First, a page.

Cyber-Physical Port of the Future
|Contact||Prof. Dr.-Ing. Bernd-Christian Renner|
|Financing||Hamburg University of Technology (TUHH) and Hamburg Port Authority (HPA)|
|Duration||07/16 - 03/20|
Cyber-physical systems are well applicable to ports and cities, where the right balance between economy and ecology is a key issue. The underlying benefits of a smart port range from more efficient traffic management over monitoring to controlling of supply chains and work flows. A key research challenge is the (regenerative) energy supply of all devices (i.e., sensors and actuators) to decrease costs for deployment and maintenance. In the past years, the capabilities of environmentally-powered devices grew: computing power increased and multi-sensor platforms, e.g. for monitoring fine dust, humidity and temperature, became imaginable. However, the increased capabilities come at the cost of increased complexity for balancing the activity. To maintain perpetual operation, energy-aware adaption of a device's activity is key.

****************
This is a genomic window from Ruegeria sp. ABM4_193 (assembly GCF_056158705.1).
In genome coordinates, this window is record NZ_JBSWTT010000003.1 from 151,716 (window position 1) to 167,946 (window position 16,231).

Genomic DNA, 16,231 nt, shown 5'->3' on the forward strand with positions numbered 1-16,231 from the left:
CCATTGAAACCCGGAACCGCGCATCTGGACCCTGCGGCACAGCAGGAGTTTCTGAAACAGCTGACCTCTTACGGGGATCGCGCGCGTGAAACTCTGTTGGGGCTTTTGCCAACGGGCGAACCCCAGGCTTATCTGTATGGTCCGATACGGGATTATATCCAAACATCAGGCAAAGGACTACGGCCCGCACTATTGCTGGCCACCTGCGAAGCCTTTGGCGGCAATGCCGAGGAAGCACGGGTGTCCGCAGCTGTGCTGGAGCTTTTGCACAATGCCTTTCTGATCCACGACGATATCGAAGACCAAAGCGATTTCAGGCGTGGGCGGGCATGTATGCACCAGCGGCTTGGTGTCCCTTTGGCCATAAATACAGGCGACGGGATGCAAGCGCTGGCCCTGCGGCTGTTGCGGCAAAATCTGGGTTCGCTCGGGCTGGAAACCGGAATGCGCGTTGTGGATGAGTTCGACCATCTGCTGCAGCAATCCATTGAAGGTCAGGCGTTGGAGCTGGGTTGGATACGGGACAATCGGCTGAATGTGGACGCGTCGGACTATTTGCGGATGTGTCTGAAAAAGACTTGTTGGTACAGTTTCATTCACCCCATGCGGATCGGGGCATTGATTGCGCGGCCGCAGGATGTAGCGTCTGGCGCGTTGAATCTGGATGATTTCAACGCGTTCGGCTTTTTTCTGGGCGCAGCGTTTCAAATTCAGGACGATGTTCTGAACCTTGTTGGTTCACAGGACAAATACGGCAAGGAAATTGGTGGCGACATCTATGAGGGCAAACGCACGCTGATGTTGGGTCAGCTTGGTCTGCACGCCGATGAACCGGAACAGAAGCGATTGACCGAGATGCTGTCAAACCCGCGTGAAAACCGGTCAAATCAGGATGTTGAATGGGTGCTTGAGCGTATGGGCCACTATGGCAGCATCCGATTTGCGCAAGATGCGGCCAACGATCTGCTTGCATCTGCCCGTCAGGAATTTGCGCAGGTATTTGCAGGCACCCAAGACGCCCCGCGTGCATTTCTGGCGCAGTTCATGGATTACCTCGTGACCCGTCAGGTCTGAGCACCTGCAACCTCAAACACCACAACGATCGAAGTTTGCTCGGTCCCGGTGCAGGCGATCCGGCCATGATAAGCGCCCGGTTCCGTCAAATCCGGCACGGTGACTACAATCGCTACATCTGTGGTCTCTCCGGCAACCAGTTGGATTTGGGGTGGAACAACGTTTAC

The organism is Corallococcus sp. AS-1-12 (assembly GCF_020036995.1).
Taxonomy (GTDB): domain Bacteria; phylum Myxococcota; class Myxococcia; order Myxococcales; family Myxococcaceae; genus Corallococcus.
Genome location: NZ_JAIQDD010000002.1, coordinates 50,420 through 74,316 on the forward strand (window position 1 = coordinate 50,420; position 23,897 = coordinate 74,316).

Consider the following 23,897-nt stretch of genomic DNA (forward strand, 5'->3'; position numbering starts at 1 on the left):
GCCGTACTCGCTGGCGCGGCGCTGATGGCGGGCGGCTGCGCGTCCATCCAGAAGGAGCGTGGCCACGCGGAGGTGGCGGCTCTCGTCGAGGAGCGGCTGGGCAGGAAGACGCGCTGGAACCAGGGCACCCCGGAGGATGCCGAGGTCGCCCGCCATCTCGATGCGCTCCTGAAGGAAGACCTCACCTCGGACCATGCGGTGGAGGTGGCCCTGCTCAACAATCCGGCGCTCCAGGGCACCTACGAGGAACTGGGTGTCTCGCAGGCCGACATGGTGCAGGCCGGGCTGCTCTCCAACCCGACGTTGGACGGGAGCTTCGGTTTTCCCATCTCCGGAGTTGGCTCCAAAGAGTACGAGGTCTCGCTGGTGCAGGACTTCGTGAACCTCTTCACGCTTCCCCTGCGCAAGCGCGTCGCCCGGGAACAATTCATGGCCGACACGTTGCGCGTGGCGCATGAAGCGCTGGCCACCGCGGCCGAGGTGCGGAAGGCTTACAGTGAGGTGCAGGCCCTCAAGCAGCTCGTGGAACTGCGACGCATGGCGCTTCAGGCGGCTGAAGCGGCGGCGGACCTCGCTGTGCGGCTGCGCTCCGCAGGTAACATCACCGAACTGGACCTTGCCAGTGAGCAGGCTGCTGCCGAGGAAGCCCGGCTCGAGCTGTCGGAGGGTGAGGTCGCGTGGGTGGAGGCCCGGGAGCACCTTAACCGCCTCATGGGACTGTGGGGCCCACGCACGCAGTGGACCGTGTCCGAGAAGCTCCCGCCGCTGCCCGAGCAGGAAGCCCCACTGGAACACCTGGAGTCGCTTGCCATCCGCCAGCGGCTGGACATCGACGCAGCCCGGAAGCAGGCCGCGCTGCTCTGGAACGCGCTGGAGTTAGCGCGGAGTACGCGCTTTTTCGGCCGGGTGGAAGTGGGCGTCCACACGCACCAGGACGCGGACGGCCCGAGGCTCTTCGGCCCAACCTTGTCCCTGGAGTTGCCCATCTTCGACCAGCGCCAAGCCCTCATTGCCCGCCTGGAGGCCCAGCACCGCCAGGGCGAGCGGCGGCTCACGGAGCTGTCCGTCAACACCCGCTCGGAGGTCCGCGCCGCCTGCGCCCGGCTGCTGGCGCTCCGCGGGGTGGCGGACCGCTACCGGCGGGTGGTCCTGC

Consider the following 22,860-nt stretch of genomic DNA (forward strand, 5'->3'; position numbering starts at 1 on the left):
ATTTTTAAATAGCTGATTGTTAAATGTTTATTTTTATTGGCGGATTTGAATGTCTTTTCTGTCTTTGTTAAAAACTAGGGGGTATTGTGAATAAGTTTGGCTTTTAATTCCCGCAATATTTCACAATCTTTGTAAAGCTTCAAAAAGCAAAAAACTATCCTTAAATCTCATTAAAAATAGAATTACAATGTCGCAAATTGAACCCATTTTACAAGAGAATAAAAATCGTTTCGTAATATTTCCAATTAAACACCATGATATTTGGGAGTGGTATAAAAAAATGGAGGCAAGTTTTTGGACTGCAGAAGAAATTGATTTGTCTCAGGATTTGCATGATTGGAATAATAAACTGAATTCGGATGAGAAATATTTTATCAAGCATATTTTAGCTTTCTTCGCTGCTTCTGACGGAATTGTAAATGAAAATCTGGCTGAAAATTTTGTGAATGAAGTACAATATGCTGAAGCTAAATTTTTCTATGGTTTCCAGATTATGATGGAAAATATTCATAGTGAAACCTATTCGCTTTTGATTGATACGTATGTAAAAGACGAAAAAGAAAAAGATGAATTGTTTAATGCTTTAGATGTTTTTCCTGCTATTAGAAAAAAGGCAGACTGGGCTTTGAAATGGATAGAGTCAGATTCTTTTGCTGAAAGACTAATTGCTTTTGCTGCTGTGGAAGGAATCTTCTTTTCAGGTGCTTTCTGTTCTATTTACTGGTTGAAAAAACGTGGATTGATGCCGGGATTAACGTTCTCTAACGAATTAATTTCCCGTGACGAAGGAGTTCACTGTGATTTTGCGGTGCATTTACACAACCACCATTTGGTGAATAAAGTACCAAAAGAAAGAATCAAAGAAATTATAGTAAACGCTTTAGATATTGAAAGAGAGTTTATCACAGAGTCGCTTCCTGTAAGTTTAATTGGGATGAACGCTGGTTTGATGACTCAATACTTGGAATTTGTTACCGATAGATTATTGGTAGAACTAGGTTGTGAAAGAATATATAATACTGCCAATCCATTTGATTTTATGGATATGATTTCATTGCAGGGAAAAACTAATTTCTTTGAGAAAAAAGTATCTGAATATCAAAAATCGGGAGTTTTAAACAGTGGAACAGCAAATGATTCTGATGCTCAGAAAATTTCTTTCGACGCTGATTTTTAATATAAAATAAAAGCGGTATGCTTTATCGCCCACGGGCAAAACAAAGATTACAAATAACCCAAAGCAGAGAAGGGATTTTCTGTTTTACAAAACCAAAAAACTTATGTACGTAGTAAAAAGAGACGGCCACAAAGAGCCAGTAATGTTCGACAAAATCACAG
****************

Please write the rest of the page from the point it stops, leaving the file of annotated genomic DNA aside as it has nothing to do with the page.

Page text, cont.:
Goals and Contributions
Supported by the Hamburg Port Authority (HPA), the Institute smartPORT of the Hamburg University of Technology (TUHH) carries out research in this domain. We investigate aspects of miniature, low-power sensing and actuating devices regarding energy supply from the environment (solar, wind, water flow, vibrations). Furthermore, we assess the usage of low-power energy-harvesting sensors and actuators to integrate cyber-physical systems seamlessly into existing infrastructures. A central aspect is to optimize and schedule power consumption within the boundaries set by environmental energy and time aspects of the sensor values. Since satisfying all scheduling constraints on-the-fly is computational complex, we develop microcontroller-optimized algorithms to solve the underlying problems efficiently. Here, the main goal is to decrease potentially wasted energy, e.g. due to duplicate sensing or outdated sensor values, to increase the benefit for the operator of the sensor network.